William Shakespeare

Student: Allen, wouldn’t you say that a lot of the British poems written in (the) English language (are, formally, tight)?

AG: Until this century, yes. ‘Tis is a craft, sir. To be able to…  (and) (let’s see you do this!). This (too) [Kerouac’s Mexico City Blues] is a craft – the craft of observation of mind. The discipline here is the discipline of observation of mind accurately – accurate, precise, observation of mind.
 
Student: But it sounds (initially, without a) sense of craft and, (clearly), it took a long time to get … Read More

Jack Kerouac and Kenneth Patchen

Student: Would you put down Kenneth Patchen’s  The Journal of Albion Midnight in that kind of [internalized subjective exploration] category?

 
AG:  I haven’t read it in so long, but I think that The Journal of Albion Moonlight does not quite have as much central focus point. See, this whole book (Kerouac’s Mexico City Blues) is about the mind and the language of the mind, the language that you hear in the mind. I don’t remember what the subject of.. Journal of Albion Moonlight was, but I have a feeling it was just quixotic thoughts, and quixotic, somewhat … Read More

Mexico City Blues – 7

                   

[Gore Vidal]

                                                  

[“Dem eggs & dem dem/Dere bacons”]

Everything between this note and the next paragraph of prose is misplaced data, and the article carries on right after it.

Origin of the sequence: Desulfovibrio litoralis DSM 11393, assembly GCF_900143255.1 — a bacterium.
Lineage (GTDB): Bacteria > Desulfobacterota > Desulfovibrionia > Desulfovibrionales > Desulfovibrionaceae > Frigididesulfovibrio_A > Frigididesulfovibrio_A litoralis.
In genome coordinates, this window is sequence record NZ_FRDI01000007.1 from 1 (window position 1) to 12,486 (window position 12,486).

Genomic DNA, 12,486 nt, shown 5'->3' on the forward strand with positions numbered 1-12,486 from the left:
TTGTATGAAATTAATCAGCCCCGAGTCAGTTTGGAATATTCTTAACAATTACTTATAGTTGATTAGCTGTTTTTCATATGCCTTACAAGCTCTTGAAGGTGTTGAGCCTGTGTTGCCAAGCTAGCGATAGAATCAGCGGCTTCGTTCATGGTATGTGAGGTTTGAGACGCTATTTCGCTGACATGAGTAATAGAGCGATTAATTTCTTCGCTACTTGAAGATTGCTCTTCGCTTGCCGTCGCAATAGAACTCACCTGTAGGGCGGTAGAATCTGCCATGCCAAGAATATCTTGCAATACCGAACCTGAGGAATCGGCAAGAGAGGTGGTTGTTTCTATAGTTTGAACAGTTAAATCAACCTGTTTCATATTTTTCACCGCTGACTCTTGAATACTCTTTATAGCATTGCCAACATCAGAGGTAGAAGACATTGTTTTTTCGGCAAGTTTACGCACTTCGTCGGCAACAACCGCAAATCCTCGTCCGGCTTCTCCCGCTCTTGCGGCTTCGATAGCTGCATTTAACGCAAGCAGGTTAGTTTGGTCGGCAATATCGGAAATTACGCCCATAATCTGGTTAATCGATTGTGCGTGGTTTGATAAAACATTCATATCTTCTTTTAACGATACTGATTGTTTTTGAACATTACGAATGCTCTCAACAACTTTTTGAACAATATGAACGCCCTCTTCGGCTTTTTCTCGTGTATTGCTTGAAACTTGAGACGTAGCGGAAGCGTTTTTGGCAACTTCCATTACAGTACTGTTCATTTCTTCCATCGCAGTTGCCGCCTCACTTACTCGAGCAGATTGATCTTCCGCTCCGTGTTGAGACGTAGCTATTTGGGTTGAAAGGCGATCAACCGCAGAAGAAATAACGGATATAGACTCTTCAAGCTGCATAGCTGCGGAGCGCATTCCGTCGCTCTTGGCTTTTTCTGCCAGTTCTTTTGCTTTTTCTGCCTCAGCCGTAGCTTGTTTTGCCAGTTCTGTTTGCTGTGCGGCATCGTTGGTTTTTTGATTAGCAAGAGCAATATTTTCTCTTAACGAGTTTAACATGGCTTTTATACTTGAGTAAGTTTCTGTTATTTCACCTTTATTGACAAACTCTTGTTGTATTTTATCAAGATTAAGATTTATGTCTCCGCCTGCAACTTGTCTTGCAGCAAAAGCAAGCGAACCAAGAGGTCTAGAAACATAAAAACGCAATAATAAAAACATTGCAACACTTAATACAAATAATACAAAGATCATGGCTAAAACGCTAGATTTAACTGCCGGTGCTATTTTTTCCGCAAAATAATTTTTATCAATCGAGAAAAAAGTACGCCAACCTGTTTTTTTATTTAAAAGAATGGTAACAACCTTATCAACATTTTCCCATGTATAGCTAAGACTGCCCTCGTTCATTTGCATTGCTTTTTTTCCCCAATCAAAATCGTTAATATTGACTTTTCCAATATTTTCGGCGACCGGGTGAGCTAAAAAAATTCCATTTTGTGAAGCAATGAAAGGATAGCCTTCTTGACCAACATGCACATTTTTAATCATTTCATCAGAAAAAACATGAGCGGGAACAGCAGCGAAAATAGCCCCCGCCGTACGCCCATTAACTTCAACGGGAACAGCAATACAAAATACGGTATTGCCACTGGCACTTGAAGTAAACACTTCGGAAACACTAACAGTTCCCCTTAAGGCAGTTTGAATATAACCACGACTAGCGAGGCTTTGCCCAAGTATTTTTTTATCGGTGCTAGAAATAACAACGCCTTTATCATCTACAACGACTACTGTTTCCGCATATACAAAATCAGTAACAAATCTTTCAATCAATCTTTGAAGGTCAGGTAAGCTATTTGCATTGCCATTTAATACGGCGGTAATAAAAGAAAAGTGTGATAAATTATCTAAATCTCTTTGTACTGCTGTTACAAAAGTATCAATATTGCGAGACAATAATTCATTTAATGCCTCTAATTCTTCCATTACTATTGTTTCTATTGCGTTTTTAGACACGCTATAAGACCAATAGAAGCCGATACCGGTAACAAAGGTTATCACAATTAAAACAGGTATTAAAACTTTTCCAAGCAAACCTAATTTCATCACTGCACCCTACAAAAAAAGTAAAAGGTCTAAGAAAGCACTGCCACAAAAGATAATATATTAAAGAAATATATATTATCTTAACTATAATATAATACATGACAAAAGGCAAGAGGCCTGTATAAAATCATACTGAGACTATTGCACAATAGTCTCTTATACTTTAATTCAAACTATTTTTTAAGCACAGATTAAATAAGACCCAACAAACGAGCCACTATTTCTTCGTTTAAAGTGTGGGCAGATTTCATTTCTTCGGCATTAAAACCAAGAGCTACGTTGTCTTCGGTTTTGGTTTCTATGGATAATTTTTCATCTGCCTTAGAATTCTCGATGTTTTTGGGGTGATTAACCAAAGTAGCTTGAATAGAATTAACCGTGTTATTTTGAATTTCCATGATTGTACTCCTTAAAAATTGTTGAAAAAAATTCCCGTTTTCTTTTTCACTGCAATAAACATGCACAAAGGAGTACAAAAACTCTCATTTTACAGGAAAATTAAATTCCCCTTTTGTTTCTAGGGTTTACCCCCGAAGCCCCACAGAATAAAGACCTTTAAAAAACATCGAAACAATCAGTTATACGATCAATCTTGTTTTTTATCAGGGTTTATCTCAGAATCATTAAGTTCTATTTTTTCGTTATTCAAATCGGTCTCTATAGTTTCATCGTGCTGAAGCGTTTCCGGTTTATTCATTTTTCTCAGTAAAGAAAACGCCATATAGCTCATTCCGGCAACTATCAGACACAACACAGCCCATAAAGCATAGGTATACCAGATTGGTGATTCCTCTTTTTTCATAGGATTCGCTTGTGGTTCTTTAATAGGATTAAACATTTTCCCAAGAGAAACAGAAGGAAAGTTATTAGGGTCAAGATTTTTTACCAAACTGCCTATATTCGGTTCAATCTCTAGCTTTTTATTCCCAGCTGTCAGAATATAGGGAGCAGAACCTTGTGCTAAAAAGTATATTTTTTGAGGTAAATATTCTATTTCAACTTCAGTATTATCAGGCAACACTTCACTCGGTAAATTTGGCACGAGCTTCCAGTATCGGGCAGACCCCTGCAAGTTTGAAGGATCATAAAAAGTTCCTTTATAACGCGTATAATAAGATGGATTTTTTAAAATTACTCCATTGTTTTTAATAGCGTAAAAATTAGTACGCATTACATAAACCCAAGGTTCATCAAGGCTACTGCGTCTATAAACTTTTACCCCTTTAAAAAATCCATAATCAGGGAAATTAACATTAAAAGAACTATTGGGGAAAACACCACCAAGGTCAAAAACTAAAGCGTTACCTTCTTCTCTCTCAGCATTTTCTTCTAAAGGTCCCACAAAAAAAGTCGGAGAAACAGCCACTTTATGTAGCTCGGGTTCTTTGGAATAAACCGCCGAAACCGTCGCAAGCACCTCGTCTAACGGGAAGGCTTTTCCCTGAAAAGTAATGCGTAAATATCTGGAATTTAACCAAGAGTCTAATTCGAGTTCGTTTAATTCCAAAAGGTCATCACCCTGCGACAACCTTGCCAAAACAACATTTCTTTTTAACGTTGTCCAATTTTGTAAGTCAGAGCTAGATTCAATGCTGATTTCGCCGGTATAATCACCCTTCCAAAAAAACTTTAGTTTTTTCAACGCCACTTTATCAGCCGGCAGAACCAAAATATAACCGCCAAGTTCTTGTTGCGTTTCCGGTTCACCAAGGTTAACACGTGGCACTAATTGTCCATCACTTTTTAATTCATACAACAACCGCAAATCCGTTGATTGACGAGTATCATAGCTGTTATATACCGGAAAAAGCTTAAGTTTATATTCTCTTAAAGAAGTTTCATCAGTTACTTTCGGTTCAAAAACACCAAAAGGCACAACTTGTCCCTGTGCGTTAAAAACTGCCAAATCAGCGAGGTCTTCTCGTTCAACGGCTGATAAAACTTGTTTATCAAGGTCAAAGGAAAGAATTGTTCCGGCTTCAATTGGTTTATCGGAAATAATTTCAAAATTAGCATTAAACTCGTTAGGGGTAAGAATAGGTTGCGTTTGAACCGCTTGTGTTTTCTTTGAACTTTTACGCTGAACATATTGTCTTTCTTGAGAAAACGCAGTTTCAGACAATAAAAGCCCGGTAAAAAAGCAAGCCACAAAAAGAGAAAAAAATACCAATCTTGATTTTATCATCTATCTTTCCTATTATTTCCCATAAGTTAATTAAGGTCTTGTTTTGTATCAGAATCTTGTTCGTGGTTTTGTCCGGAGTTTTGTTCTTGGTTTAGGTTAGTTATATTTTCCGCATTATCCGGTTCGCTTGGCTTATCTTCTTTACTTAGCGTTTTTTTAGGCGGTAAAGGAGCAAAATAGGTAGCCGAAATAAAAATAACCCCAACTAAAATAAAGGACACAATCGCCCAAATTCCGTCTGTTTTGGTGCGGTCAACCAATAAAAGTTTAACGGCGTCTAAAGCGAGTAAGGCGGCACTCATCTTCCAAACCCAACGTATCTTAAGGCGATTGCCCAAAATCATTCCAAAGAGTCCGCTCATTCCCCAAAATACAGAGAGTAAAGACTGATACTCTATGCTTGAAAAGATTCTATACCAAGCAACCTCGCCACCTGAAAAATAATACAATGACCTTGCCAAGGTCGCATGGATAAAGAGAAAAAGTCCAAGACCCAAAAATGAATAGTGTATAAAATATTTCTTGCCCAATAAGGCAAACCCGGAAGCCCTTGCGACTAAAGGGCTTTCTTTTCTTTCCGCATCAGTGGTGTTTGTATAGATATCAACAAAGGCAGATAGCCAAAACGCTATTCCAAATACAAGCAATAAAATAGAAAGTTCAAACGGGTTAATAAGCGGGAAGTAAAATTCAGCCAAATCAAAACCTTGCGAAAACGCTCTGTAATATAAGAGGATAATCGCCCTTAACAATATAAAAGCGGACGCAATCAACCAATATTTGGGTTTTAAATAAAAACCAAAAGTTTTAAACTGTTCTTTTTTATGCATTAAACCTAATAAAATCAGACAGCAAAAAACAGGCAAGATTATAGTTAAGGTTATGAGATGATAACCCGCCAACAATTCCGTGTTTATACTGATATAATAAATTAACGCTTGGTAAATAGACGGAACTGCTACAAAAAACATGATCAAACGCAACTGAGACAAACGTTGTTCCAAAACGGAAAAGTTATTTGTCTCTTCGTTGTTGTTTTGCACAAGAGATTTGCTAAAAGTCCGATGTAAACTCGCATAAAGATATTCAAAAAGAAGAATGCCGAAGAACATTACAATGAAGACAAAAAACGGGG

[“..be boppy/be buddy/I didn’t took/I could think/So/bepo/beboppy..”]

                                                     

[William Carlos Williams]

AG: I’m just trying to check through the things (in Jack Kerouac’s Mexico City Blues) that are exemplary of pure poetry

 
[74thChorus]
“”Darling!”/Red hot,/That kind of camping/I don’t object to/unless it’s kept/within reason” – You got that? – “”Darling!”/Red hot,/That kind of camping/I don’t object to/unless it’s kept/within reason./ “The coffee is delicious.”/
This is for Vidal./ Didn’t know I was.a Come-Onner, did you? (Come-on-er)/ I am one of the world’s/Great Bullshitters,/Girls/  Very High Cantos.” – It’s whatever he thought. … Read More

Mexico City Blues Readings

In 1996, Shambhala Publications (for their Shambhala Lion Editions) produced a two-cassette audiobook (that ran for just under three hours) – Allen reading the entire Mexico City Blues. We’ve featured Allen reading from Mexico City Blues before (see this 1975 Naropa class –  and, as we mentioned there, by way of contrast, a later, 1988 Mexico City Blues class) Here‘s the first ten sections from the Shambhala recording             Here’s Gregory Corso reading from Mexico City Blues

Johnny Depp reading from Mexico City Blues

Kerouac himself reading 

and not forgetting this unforgettable Chorus – (211th Chorus – “The wheel Read More

Mexico CIty Blues – 6

                        

[Henry Luce]

[“…And nobody cares how you hang/ Your spaghetti wash…”]

[Louis Armstrong]

[T.S.Eliot]

[“..I want to go and live in the desert..”]

[“…One Thousand/Two hundred and fifty/Men/Sitting around a grove/of trees/Outsida town/right now/  With Buddha/is their leader/Discoursing in the middle,/Sitting lotus posture…”]

Allen’s notations on Jack Kerouac’s Mexico City Blues continues

[51stChorus]
 
“America is a permissible dream” – This is in (19)53, and Henry Luce was writing about the “American Century”, and Henry Luce was having lunch with John Foster Dullesevery week in Washington, and spreading the basic CIA moral American line through Time magazine and the Luce … Read More